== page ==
Teaching in South-korea
I didn’t want to continue being a solicitor and I wanted to live abroad.
Time for a Career Change – Time to be a TEFL Teacher Harriet Parker
This course has the best content for those with a thirst to teach!
A journalist who wrote a new story as a teacher Paloma Tiba
It’s a sweltering Sunday afternoon in Sejong, South Korea, and I am cooling off with an ice cold brew in my local café. I’m sitting here, thinking about my past four months of teaching.
As singles, couples and groups of friends and family enjoy their beverages and desserts around me, I can’t help but smile at the adventure I am currently embarking on. I, Bronwyn Anne Pretorius, otherwise known as Teacher Bronnie, am a very lucky 24-year old (25 years old in Korean age).
Teaching at two elementary schools is no easy feat. I used to believe that I was tired at the end of a day at university – but I didn’t know what exhaustion really felt like! My typical day starts at 5:45 am, when I wake up and (dread) to do a quick workout before school in my little apartment. At around 7:15 am, I head to the bus stop down the road and hop onto bus 991. About 50 minutes later, I am sitting in one of my two English classrooms, ready for the day.
I am extremely fortunate to have been placed with a kind-hearted, supportive and witty main co-teacher. She has been a living example of much of the theory I learned during my TEFL course. Nonetheless, as ready as I felt coming to Korea; nothing could quite prepare me for the assortment of challenges I have encountered while living and working in a foreign country.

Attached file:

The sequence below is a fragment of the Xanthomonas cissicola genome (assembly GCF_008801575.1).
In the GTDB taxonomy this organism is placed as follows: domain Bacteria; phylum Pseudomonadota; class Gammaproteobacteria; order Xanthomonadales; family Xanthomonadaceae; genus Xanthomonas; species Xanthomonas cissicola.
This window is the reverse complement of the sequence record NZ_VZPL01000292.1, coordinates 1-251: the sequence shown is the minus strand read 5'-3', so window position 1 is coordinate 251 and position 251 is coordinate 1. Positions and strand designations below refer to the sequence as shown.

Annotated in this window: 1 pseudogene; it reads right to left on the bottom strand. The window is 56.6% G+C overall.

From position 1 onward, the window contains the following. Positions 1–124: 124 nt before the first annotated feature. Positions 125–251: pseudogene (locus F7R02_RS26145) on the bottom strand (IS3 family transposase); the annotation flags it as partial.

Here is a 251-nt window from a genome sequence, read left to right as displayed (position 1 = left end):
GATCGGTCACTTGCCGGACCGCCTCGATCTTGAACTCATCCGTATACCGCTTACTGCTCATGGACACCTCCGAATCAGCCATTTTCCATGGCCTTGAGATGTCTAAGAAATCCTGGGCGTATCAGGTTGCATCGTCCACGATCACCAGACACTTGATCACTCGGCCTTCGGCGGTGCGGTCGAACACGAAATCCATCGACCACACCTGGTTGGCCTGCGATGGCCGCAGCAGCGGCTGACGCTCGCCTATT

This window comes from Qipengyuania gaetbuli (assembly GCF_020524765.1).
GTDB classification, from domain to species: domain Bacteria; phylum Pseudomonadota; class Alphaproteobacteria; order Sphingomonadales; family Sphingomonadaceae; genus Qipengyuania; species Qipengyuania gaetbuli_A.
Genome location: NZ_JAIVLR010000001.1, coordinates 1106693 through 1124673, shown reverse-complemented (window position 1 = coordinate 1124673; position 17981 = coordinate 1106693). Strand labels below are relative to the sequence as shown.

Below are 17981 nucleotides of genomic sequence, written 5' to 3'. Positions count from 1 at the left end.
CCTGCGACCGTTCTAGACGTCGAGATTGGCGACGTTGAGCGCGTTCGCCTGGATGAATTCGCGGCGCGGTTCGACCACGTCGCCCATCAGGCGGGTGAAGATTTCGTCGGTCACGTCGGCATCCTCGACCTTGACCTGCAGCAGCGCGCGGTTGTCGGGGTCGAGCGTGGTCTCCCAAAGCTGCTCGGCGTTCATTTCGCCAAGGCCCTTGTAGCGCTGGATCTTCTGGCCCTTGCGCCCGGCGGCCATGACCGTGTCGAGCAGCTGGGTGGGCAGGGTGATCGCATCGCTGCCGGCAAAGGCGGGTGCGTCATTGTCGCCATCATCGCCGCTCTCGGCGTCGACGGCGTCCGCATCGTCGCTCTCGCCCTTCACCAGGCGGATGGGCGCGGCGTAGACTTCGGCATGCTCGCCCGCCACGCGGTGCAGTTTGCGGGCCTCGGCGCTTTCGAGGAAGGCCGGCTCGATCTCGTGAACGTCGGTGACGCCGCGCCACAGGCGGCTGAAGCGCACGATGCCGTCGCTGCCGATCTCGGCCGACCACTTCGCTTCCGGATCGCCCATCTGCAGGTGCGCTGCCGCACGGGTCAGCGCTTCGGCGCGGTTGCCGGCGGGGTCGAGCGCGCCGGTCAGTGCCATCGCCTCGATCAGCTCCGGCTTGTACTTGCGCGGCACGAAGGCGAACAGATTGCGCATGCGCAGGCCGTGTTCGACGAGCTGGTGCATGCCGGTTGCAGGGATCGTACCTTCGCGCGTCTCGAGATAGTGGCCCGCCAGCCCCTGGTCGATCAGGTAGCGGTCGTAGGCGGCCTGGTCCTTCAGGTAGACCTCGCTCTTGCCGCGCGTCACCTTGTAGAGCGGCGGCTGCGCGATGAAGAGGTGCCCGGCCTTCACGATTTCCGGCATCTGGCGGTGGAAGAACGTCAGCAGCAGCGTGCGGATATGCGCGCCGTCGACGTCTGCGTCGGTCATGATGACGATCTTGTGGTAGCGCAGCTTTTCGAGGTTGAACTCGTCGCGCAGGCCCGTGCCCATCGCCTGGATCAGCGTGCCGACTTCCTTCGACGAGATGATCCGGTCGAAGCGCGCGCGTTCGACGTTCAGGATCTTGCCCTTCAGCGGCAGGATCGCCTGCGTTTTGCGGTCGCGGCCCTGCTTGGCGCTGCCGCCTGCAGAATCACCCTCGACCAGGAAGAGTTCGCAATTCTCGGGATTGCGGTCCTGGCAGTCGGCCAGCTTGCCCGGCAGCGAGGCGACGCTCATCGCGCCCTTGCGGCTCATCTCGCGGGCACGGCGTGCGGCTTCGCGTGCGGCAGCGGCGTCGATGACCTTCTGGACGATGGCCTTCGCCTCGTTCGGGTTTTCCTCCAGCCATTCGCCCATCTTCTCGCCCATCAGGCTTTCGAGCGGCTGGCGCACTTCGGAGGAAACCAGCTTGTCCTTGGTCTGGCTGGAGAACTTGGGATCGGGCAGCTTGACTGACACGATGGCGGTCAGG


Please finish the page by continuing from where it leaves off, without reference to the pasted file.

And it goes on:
Over and above the inevitable language barriers I face within and outside of school; the infamous ‘Korean surprises’, or as my co-teacher calls it, the ‘sudden attacks’, are something I have had to get used to. These ‘attacks’ generally take the form of last-minute changes to a schedule, whether one likes it or not. One such attack happened recently when I was wrapping up my lesson with my third graders. An announcement was first made on the intercom. The next moment, the children were either laughing or looking frightened; placing their books above their heads; and hiding under their tables. Needless to say, I had no idea what was happening. I soon discovered that this was a planned earthquake drill, which I was not aware of. At least I now know how to deal with potential earthquakes!
After four months of teaching a total of 17 different classes every week, ranging from third to sixth grade, I can safely say that I have experienced some interesting things. Children crying when losing a game; being applauded (or laughed at) when I say something in Korean; being told I have pretty eyelids, and hearing how most children seemingly feel “so-so” when being asked how they are, are just a few examples.
A year ago, I was quite certain I would be in South Korea, but never did I imagine what it would truly be like. Coming from a multi-cultural country like South Africa, with immense cultural and social differences; life here has been jam-packed with learning and adapting. The best advice I can give to any future teacher is: be flexible; be open-minded; be determined; and of course – expect the unexpected. Believe me, the tiredness and little daily obstacles are without a doubt, worth it.